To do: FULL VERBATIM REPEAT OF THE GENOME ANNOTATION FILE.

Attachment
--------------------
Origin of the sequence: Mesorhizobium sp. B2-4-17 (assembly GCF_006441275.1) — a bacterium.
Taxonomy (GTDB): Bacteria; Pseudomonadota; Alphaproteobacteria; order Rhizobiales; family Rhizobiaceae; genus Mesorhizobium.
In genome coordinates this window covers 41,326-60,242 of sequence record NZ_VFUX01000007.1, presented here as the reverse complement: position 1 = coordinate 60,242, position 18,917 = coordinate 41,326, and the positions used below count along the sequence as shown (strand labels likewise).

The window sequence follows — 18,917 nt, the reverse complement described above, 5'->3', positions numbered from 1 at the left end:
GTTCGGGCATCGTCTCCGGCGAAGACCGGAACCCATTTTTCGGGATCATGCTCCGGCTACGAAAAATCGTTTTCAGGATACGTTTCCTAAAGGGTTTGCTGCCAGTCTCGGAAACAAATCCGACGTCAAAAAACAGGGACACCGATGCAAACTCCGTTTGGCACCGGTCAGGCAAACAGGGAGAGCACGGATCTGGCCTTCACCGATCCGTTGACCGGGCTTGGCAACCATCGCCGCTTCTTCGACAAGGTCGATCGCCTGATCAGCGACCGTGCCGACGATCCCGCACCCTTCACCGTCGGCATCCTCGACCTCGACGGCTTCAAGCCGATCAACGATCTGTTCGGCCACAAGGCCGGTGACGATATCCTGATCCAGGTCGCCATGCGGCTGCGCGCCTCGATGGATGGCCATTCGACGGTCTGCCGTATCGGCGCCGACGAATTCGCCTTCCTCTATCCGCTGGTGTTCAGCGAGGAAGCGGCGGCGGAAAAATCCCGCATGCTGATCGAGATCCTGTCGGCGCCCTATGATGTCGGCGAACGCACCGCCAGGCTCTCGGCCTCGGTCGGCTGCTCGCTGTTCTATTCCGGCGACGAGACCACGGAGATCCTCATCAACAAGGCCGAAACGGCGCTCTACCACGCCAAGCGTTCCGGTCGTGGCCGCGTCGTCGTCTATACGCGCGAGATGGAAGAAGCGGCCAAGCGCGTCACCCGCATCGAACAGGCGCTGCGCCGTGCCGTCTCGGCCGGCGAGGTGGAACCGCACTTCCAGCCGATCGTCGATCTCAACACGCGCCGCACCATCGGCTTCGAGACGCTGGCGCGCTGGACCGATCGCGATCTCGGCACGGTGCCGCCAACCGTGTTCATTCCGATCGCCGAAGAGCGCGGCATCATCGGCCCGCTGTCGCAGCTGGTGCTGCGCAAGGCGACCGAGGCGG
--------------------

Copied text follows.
Origin of the sequence: Mesorhizobium sp. B2-4-17 (assembly GCF_006441275.1) — a bacterium.
Taxonomy (GTDB): Bacteria; Pseudomonadota; Alphaproteobacteria; order Rhizobiales; family Rhizobiaceae; genus Mesorhizobium.
In genome coordinates this window covers 41,326-60,242 of sequence record NZ_VFUX01000007.1, presented here as the reverse complement: position 1 = coordinate 60,242, position 18,917 = coordinate 41,326, and the positions used below count along the sequence as shown (strand labels likewise).

The window sequence follows — 18,917 nt, the reverse complement described above, 5'->3', positions numbered from 1 at the left end:
GTTCGGGCATCGTCTCCGGCGAAGACCGGAACCCATTTTTCGGGATCATGCTCCGGCTACGAAAAATCGTTTTCAGGATACGTTTCCTAAAGGGTTTGCTGCCAGTCTCGGAAACAAATCCGACGTCAAAAAACAGGGACACCGATGCAAACTCCGTTTGGCACCGGTCAGGCAAACAGGGAGAGCACGGATCTGGCCTTCACCGATCCGTTGACCGGGCTTGGCAACCATCGCCGCTTCTTCGACAAGGTCGATCGCCTGATCAGCGACCGTGCCGACGATCCCGCACCCTTCACCGTCGGCATCCTCGACCTCGACGGCTTCAAGCCGATCAACGATCTGTTCGGCCACAAGGCCGGTGACGATATCCTGATCCAGGTCGCCATGCGGCTGCGCGCCTCGATGGATGGCCATTCGACGGTCTGCCGTATCGGCGCCGACGAATTCGCCTTCCTCTATCCGCTGGTGTTCAGCGAGGAAGCGGCGGCGGAAAAATCCCGCATGCTGATCGAGATCCTGTCGGCGCCCTATGATGTCGGCGAACGCACCGCCAGGCTCTCGGCCTCGGTCGGCTGCTCGCTGTTCTATTCCGGCGACGAGACCACGGAGATCCTCATCAACAAGGCCGAAACGGCGCTCTACCACGCCAAGCGTTCCGGTCGTGGCCGCGTCGTCGTCTATACGCGCGAGATGGAAGAAGCGGCCAAGCGCGTCACCCGCATCGAACAGGCGCTGCGCCGTGCCGTCTCGGCCGGCGAGGTGGAACCGCACTTCCAGCCGATCGTCGATCTCAACACGCGCCGCACCATCGGCTTCGAGACGCTGGCGCGCTGGACCGATCGCGATCTCGGCACGGTGCCGCCAACCGTGTTCATTCCGATCGCCGAAGAGCGCGGCATCATCGGCCCGCTGTCGCAGCTGGTGCTGCGCAAGGCGACCGAGGCGG